Mammals are poor colonisers of oceanic islands and the further or more islolated the island from the mainland source, the greater decline in size and/or diversity. The one exception is the order Chiroptera, and both megachiropterans (fruit bats) and microchiropterans (insectivorous bats) populated the Mascarenes. Members of the large fruit bat genus Pteropus are particularly adept colonisers of remote islands and three species once occurred on the Mascarenes, each species is derived from a different subgenus (Novak, 1991). Insectivorous bats are also common on the Mascarenes but exhibit little diversity.

Fruit bats (Megachiroptera)

Mauritius Lesser Flying FoxFlying foxes (Pteropus sp.) were first reported in 1598 and mentioned again throughout the occupation of Mauritius and Réunion. Three species are known to have inhabited Mauritius and Réunion but most observers only mention one. Pteropus niger, the greater flying fox and P. subniger, the lesser flying fox were sympatric on Mauritius and Réunion but both had different roosting habits. The third Mascarene species, Pteropus rodricensis, originally thought to be endemic to Rodrigues, is now known to have occurred also on Mauritius. Flying foxes are everywhere considered a delicacy and are caught indiscriminately. This has resulted in a number of extinctions, particularly in the South Pacific, and oceanic island species are everywhere threatened. The lesser flying fox roosted in tree cavities and amongst rocks and would have been particularly susceptible to hunting. The lesser flying fox survived on Mauritius until 1864 and on Réunion until c.1860 but is now extinct. The greater flying fox is endangered and survives in small numbers on Mauritius but became extinct on Réunion c.1800. P. rodricensis was reduced to perilously low numbers in the 1970s, but the population has now recovered to the thousands.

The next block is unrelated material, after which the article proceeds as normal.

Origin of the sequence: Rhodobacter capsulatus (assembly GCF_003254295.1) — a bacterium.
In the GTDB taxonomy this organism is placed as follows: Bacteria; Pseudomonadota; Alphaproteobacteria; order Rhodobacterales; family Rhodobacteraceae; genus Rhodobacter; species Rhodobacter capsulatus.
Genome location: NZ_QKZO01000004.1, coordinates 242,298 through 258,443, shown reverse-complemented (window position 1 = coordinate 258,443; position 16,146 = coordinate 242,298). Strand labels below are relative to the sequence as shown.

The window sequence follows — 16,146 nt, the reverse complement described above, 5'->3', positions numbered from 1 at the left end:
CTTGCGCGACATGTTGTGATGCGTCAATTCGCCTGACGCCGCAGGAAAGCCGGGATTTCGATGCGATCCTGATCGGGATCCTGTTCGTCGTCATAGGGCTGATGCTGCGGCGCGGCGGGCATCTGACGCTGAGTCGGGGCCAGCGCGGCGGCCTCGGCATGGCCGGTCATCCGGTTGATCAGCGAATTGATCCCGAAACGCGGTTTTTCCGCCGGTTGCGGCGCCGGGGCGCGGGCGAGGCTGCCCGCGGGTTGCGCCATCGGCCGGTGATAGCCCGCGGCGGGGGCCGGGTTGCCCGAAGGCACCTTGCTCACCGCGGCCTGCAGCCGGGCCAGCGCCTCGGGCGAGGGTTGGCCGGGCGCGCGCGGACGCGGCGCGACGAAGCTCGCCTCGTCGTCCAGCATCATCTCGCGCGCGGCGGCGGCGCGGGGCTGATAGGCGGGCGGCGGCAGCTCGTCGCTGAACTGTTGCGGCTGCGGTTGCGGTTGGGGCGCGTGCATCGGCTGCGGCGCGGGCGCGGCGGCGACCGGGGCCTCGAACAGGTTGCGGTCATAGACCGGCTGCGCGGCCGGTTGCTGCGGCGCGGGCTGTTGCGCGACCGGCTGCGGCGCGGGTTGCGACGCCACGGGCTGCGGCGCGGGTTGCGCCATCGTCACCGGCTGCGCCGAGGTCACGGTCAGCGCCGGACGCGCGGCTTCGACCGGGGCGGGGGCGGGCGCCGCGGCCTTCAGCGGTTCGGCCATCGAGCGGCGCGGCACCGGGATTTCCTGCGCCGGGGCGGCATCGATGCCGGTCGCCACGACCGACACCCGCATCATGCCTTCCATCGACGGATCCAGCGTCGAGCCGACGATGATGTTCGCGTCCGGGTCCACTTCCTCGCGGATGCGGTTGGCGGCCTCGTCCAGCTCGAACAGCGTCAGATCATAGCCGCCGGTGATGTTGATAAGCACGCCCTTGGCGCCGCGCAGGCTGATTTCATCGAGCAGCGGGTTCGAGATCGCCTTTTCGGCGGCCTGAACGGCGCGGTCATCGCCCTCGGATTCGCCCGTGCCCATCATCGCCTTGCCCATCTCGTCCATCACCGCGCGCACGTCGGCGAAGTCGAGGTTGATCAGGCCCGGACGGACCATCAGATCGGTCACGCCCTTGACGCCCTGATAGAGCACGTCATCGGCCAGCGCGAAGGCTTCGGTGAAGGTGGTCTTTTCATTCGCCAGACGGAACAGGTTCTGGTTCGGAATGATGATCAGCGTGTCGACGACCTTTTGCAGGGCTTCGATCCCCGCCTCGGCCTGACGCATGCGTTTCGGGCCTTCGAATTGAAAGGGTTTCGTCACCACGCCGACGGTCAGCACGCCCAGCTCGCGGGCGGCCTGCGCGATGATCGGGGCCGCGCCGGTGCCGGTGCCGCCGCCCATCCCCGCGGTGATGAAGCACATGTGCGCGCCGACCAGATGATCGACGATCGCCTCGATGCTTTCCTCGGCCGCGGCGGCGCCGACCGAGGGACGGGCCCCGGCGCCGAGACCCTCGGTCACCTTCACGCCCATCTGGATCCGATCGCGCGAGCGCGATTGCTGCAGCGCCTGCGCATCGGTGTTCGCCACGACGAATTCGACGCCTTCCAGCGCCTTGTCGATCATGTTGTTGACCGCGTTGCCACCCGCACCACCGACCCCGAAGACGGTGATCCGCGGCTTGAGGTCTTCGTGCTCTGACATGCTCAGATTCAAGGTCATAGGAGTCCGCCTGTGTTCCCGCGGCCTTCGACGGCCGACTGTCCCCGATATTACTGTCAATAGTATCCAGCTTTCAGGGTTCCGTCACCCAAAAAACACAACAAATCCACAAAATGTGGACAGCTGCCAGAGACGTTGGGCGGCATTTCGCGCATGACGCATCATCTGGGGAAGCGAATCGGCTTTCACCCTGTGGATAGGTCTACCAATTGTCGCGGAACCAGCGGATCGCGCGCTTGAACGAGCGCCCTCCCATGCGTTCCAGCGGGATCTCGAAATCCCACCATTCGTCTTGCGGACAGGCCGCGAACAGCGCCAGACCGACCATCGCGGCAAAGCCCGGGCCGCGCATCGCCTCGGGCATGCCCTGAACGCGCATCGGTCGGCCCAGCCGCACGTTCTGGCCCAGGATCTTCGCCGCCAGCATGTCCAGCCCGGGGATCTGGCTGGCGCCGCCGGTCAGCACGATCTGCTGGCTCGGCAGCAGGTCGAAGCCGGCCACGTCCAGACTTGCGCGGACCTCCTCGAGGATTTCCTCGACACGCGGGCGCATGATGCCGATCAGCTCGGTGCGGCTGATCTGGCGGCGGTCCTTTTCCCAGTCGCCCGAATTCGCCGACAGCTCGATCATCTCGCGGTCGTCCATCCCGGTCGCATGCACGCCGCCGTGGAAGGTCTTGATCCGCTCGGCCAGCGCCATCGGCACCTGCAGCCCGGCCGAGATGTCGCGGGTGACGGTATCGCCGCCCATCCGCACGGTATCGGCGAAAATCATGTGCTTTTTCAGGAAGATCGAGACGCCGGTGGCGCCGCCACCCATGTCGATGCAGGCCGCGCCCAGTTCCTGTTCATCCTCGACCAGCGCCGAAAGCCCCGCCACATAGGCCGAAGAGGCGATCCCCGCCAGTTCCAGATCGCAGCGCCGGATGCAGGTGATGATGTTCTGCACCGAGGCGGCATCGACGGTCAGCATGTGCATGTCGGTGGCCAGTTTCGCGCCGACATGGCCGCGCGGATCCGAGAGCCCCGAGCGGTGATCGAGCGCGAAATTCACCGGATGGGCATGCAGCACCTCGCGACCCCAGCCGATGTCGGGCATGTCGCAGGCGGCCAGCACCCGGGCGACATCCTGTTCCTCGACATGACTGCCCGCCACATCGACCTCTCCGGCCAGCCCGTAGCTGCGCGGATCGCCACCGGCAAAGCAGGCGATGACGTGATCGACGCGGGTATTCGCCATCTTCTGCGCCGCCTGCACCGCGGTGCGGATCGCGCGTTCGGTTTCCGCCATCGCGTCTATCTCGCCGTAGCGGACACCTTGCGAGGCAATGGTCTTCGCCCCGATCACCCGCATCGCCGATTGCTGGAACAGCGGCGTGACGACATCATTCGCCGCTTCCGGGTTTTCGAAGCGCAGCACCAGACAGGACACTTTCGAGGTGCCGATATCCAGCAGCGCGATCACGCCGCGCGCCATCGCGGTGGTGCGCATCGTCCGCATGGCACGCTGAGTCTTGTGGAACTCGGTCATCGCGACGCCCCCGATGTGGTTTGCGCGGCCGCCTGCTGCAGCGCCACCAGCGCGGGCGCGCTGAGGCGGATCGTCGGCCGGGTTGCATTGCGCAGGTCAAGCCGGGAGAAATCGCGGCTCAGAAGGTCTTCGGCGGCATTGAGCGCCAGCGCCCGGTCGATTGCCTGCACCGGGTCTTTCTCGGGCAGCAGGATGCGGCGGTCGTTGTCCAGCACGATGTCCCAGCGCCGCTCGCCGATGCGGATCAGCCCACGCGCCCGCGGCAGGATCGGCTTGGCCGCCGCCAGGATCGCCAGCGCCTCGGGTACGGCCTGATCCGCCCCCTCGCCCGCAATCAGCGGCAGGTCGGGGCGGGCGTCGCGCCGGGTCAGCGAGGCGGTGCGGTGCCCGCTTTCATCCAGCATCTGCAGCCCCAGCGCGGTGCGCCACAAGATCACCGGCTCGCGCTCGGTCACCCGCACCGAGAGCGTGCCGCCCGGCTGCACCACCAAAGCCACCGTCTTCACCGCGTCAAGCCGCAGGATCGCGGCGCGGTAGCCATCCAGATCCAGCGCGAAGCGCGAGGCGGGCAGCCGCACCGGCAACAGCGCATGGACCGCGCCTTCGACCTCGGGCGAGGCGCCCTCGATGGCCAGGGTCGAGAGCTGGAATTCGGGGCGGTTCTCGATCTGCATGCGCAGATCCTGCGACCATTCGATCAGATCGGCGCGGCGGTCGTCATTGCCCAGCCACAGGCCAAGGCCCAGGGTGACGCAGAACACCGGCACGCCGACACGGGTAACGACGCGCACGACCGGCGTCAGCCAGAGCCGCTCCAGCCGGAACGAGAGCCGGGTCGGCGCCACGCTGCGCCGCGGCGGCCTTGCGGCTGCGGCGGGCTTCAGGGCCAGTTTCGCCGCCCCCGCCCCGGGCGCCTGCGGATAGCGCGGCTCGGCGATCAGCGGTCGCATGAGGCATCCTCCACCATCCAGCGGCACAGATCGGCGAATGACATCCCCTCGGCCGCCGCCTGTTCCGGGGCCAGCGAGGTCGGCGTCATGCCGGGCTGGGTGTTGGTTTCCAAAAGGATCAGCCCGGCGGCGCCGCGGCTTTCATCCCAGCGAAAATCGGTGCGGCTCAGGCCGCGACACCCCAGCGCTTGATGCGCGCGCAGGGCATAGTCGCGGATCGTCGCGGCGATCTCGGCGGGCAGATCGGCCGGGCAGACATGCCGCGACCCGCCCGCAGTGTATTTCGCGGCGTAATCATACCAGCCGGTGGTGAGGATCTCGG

Insectivorous bats (Microchiroptera)

Two species of small bat, Taphozous mauritianus and Tadarida acetabulosus, which are comparatively common at present and widespread on Mauritius and Réunion, do not differ morphologically from the same species on the African Mainland and Madagascar. A DNA analysis would be useful to confirm their affinities. A third species Scotophilus borbonicus, which may have been endemic to Réunion, has not been seen since 1867 and is presumed extinct.

Manatees and Dugongs (Sirenia)

Dugongs, Dugong dugong, were once native to the Mascarenes, breeding within the lagoons on Mauritius and Rodrigues. They were considered a valuable food item and were indiscriminately hunted. Their decline was rapid and they become extremely rare by the 1730s on Mauritius, although the last specimens may have survived until the turn of the century. On Rodrigues, Leguat described the suckling behaviour of nursing dugongs and vast numbers were found within the lagoon; Tafforet in 1726 noted them as being common, but Pingré in 1761 listed them as rare. This was the last account and dugongs are now extirpated in the Mascarenes.

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